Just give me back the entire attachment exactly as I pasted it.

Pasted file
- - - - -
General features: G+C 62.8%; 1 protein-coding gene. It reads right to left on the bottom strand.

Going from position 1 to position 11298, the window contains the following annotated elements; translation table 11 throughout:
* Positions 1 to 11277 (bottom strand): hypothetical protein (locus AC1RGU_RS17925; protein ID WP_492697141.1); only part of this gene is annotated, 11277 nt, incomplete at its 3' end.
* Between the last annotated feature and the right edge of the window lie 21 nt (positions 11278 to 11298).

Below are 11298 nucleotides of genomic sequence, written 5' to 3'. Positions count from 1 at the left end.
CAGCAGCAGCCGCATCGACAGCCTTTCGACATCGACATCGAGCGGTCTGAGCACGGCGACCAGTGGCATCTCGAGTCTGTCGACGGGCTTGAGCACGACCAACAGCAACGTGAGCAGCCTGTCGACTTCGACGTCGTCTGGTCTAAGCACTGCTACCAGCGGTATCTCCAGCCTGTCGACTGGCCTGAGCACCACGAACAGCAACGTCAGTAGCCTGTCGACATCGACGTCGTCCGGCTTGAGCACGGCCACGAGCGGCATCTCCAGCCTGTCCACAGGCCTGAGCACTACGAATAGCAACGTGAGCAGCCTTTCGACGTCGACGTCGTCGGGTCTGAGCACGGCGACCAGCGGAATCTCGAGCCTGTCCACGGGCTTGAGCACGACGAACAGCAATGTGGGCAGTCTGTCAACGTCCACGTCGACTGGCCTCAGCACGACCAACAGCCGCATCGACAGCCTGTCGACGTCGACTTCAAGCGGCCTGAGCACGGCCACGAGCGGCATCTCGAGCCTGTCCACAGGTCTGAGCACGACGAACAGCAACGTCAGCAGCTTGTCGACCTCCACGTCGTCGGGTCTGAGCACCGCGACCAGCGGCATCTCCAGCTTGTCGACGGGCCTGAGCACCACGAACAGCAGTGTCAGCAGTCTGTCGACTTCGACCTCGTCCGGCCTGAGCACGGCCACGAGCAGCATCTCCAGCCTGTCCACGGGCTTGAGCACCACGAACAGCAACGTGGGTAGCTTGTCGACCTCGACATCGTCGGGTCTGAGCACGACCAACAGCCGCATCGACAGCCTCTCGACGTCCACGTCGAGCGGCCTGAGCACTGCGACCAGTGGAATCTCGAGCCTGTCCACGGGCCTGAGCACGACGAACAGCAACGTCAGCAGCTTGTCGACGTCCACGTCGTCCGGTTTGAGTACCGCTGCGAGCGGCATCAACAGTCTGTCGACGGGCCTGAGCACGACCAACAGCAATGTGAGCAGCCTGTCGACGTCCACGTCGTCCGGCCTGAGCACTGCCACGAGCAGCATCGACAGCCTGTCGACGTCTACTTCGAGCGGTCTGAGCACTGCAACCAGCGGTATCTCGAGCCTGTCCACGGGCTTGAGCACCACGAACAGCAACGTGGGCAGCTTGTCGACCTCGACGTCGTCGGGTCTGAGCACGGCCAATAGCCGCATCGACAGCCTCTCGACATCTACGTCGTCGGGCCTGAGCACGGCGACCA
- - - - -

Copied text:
General features: G+C 62.8%; 1 protein-coding gene. It reads right to left on the bottom strand.

Going from position 1 to position 11298, the window contains the following annotated elements; translation table 11 throughout:
* Positions 1 to 11277 (bottom strand): hypothetical protein (locus AC1RGU_RS17925; protein ID WP_492697141.1); only part of this gene is annotated, 11277 nt, incomplete at its 3' end.
* Between the last annotated feature and the right edge of the window lie 21 nt (positions 11278 to 11298).

Below are 11298 nucleotides of genomic sequence, written 5' to 3'. Positions count from 1 at the left end.
CAGCAGCAGCCGCATCGACAGCCTTTCGACATCGACATCGAGCGGTCTGAGCACGGCGACCAGTGGCATCTCGAGTCTGTCGACGGGCTTGAGCACGACCAACAGCAACGTGAGCAGCCTGTCGACTTCGACGTCGTCTGGTCTAAGCACTGCTACCAGCGGTATCTCCAGCCTGTCGACTGGCCTGAGCACCACGAACAGCAACGTCAGTAGCCTGTCGACATCGACGTCGTCCGGCTTGAGCACGGCCACGAGCGGCATCTCCAGCCTGTCCACAGGCCTGAGCACTACGAATAGCAACGTGAGCAGCCTTTCGACGTCGACGTCGTCGGGTCTGAGCACGGCGACCAGCGGAATCTCGAGCCTGTCCACGGGCTTGAGCACGACGAACAGCAATGTGGGCAGTCTGTCAACGTCCACGTCGACTGGCCTCAGCACGACCAACAGCCGCATCGACAGCCTGTCGACGTCGACTTCAAGCGGCCTGAGCACGGCCACGAGCGGCATCTCGAGCCTGTCCACAGGTCTGAGCACGACGAACAGCAACGTCAGCAGCTTGTCGACCTCCACGTCGTCGGGTCTGAGCACCGCGACCAGCGGCATCTCCAGCTTGTCGACGGGCCTGAGCACCACGAACAGCAGTGTCAGCAGTCTGTCGACTTCGACCTCGTCCGGCCTGAGCACGGCCACGAGCAGCATCTCCAGCCTGTCCACGGGCTTGAGCACCACGAACAGCAACGTGGGTAGCTTGTCGACCTCGACATCGTCGGGTCTGAGCACGACCAACAGCCGCATCGACAGCCTCTCGACGTCCACGTCGAGCGGCCTGAGCACTGCGACCAGTGGAATCTCGAGCCTGTCCACGGGCCTGAGCACGACGAACAGCAACGTCAGCAGCTTGTCGACGTCCACGTCGTCCGGTTTGAGTACCGCTGCGAGCGGCATCAACAGTCTGTCGACGGGCCTGAGCACGACCAACAGCAATGTGAGCAGCCTGTCGACGTCCACGTCGTCCGGCCTGAGCACTGCCACGAGCAGCATCGACAGCCTGTCGACGTCTACTTCGAGCGGTCTGAGCACTGCAACCAGCGGTATCTCGAGCCTGTCCACGGGCTTGAGCACCACGAACAGCAACGTGGGCAGCTTGTCGACCTCGACGTCGTCGGGTCTGAGCACGGCCAATAGCCGCATCGACAGCCTCTCGACATCTACGTCGTCGGGCCTGAGCACGGCGACCA